All the horses are imposing and impressive, but not all of them can be crowned the fastest racehorses ever. Often featuring thoroughbreds, racehorses are trained to do what their name implies: race! But just how fast is the fastest racehorse of all time, and how does this horse compare to all others?
In this article, we take a deep dive into the life of Winning Brew, a Florida filly who broke world records during her racing career. No matter how brief, Winning Brew’s time on the track is one to watch because of how fast she is! Now let’s start talking about the racehorse.
Meet Winning Brew, the fastest racehorse
Although only participating for a short time, Winning Brew made a statement at her young age. She’s not yet 20, and her career has been few and far between. However, Winning Brew is a mare who has competed in some important races, including the one that earned her a Guinness World Record.
In 2008 at Penn National Racetrack in Granville, Pennsylvania, Winning Brew did not just win the race, but the title of fastest horse. Her father is two racehorses named Milwaukee Brew and Winning Kiss. Winning Brew was just two years old when he broke the record for the fastest horse in the world.
Faster than Secretariat, Winning Brew is still technically an active competitor – though she may be living the retired high life now! Her last recorded race came in 2009, when she finished third at Gulfstream Park.
How fast is Winning Brew?
While Winning Brew may not have had the same exciting or exhaustive career as a horse like Secretaryat, she has still made a name for herself with her speed. Winning Brew ran two furlongs at 70.76 km/h (43.97 mph) in a record-breaking race in Pennsylvania. That essentially means she ran the quarter mile in just over 20 seconds. This happened on May 14, 2008.
Objectively speaking, most thoroughbreds do best when they run long distances. It is usually a quarter horse and they have great speed over short distances. However, Winning Brew managed to hit nearly 44 mph from the start gate to just over the quarter mile. The fastest speed ever recorded for such a short distance!
Also, quarter horses generally get the most points for being fast, while thoroughbreds do best in long distance races. The Winning Brew could have won and achieved such speed over short distances. But she’s unlikely to maintain that pace for long. However, it’s still an impressive figure and well deserved!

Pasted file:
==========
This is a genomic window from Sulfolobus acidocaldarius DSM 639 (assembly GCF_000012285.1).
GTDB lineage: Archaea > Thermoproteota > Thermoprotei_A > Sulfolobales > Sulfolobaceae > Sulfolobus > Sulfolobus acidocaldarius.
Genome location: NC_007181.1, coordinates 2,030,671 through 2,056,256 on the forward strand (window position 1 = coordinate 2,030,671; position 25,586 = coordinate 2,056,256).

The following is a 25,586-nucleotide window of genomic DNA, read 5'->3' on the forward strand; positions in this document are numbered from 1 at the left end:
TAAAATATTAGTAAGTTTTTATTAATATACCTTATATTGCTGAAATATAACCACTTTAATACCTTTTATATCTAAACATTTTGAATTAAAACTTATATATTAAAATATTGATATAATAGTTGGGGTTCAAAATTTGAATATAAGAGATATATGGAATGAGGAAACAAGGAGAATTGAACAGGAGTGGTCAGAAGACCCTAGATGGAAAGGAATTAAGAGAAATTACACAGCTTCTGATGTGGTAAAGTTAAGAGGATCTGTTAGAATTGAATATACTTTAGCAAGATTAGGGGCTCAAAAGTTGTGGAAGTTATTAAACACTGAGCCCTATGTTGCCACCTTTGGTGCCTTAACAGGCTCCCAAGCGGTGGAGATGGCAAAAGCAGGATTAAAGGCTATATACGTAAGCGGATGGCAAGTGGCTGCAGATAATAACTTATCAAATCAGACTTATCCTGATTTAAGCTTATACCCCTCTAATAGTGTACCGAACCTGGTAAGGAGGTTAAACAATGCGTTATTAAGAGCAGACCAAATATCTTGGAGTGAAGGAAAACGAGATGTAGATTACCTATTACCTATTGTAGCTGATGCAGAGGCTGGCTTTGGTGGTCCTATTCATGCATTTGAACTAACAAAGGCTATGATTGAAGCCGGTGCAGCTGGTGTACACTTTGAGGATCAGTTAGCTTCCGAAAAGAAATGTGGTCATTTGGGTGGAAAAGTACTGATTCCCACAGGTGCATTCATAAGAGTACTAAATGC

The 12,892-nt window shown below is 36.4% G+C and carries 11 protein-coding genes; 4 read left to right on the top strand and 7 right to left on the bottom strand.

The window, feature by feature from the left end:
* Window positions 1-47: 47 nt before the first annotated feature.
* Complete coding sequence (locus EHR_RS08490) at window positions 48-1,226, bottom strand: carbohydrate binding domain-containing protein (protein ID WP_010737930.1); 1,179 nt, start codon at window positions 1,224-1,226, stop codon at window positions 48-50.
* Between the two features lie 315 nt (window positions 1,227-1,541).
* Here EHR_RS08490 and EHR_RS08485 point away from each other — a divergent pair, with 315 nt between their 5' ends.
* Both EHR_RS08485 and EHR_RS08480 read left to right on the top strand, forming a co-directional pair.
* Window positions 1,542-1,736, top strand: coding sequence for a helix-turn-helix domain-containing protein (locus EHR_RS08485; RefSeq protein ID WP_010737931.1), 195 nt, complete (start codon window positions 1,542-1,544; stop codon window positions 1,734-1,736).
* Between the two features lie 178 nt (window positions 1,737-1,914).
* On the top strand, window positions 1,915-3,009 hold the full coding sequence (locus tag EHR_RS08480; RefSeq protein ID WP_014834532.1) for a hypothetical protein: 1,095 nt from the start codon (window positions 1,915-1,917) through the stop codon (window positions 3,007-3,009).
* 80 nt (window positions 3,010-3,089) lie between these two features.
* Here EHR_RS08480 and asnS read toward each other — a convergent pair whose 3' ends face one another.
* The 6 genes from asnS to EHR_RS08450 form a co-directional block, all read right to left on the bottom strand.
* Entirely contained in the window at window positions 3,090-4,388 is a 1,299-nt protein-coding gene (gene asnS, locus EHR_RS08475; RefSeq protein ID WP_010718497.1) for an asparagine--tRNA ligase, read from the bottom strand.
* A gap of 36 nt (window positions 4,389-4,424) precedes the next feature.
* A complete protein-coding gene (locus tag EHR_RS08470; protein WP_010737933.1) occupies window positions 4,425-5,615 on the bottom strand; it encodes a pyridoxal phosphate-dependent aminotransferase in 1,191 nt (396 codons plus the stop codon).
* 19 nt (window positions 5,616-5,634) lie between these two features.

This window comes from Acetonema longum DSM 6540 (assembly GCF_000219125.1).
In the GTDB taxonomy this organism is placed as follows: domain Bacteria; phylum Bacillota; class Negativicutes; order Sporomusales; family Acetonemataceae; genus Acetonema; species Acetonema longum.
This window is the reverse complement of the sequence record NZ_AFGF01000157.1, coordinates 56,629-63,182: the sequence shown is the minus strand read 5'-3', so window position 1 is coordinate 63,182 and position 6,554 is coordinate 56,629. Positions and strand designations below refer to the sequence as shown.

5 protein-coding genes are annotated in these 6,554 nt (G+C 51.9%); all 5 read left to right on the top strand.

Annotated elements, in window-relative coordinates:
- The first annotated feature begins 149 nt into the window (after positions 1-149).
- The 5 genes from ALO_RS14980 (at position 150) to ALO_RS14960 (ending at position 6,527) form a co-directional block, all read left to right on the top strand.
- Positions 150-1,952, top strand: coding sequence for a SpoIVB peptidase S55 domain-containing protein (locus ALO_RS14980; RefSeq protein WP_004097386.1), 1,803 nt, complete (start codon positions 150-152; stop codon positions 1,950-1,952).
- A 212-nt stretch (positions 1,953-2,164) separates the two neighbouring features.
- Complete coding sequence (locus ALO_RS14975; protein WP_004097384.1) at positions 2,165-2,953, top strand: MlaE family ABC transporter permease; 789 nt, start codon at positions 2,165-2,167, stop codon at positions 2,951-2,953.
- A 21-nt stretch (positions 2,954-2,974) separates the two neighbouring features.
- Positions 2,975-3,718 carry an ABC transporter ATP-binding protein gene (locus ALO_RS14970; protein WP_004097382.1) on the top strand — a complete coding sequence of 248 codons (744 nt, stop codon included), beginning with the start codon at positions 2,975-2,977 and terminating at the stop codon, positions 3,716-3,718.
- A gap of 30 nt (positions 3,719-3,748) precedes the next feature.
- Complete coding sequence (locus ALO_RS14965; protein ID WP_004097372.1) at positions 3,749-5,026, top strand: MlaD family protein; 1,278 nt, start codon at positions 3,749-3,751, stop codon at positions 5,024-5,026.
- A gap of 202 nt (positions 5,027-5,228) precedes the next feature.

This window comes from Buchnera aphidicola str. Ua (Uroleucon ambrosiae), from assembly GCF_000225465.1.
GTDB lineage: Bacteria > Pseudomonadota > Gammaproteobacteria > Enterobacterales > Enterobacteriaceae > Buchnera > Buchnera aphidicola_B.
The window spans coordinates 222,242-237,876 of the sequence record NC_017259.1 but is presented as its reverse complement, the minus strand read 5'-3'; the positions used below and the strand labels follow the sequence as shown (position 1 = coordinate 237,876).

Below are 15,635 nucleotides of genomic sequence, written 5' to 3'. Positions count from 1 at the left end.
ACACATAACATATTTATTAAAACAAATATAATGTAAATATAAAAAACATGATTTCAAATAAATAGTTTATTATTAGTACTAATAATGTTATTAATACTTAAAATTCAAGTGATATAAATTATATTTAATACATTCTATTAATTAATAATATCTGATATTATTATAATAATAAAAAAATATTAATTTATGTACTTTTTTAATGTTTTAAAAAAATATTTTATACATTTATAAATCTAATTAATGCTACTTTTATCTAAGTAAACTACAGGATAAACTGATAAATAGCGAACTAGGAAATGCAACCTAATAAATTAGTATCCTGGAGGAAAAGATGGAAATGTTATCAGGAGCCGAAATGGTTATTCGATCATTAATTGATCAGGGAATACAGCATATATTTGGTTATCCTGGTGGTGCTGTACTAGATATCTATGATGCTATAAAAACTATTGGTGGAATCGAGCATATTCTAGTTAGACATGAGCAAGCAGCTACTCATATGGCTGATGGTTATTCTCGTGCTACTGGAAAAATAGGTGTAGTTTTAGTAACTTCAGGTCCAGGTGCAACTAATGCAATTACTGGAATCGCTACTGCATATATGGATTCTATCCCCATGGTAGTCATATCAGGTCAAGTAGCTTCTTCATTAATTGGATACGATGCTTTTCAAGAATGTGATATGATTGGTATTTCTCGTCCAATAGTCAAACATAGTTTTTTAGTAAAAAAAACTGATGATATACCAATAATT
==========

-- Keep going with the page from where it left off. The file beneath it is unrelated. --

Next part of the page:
winning beer compared to other thoroughbreds
It’s important to compare Winning Brew to other top horses in the horse racing industry. While Winning Brew didn’t compete in any big races like the Triple Crown or the Breeders’ Cup Classic, she still managed to become a record holder through smaller races! However, some of the biggest horse races in the world tend to break records.
Here are some other records broken along with Winning Brew’s fastest time compared to other thoroughbreds in the race:
- Secretariat. A Triple Crown winner, Secretariat is generally considered the second most legendary racehorse of all time. Although he died in 1989, he still holds the fastest times in all three races of the Triple Crown. His average speed in these races was 35-38 mph.
- Admiral. War Admiral was an earlier Triple Crown winner and owes much to his breeding of winning Thoroughbreds to this day! A Seabiscuit competitor, he won 21 of 26 races in his career, passing in 1959.
- man of war. Man o’ War was a famous racehorse who started his career shortly after the First World War and he gave birth to War Admiral. In fact, his genes can be found in most modern racehorses, making him iconic and revered. He has won 20 of 21 fights. In fact, he’s the most famous racehorse of all time (sorry, Secretariat).
- american pharaohThe latest addition to horse racing fame is American Pharoah. A descendant of the Admiral, American Pharoah was the first horse to win not only the Triple Crown, but also the 2015 Breeders’ Cup Classic. Judging by his speed, American Pharoah once ran a little over a mile in 1 minute and 48 seconds!
- Watch a racehorse get rid of its jockey and still manage to win the race!
- Weighing 3,000 pounds, this gigantic ancient horse towers over the draft horses
- most expensive horse ever
I am broadly interested in how human activities influence the ability of wildlife to persist in the modified environments that we create.
Specifically, my research investigates how the configuration and composition of landscapes influence the movement and population dynamics of forest birds. Both natural and human-derived fragmenting of habitat can influence where birds settle, how they access the resources they need to survive and reproduce, and these factors in turn affect population demographics. Most recently, I have been studying the ability of individuals to move through and utilize forested areas which have been modified through timber harvest as they seek out resources for the breeding and postfledging phases. As well I am working in collaboration with Parks Canada scientists to examine in the influence of high density moose populations on forest bird communities in Gros Morne National Park. Many of my projects are conducted in collaboration or consultation with representatives of industry and government agencies, seeking to improve the management and sustainability of natural resource extraction.
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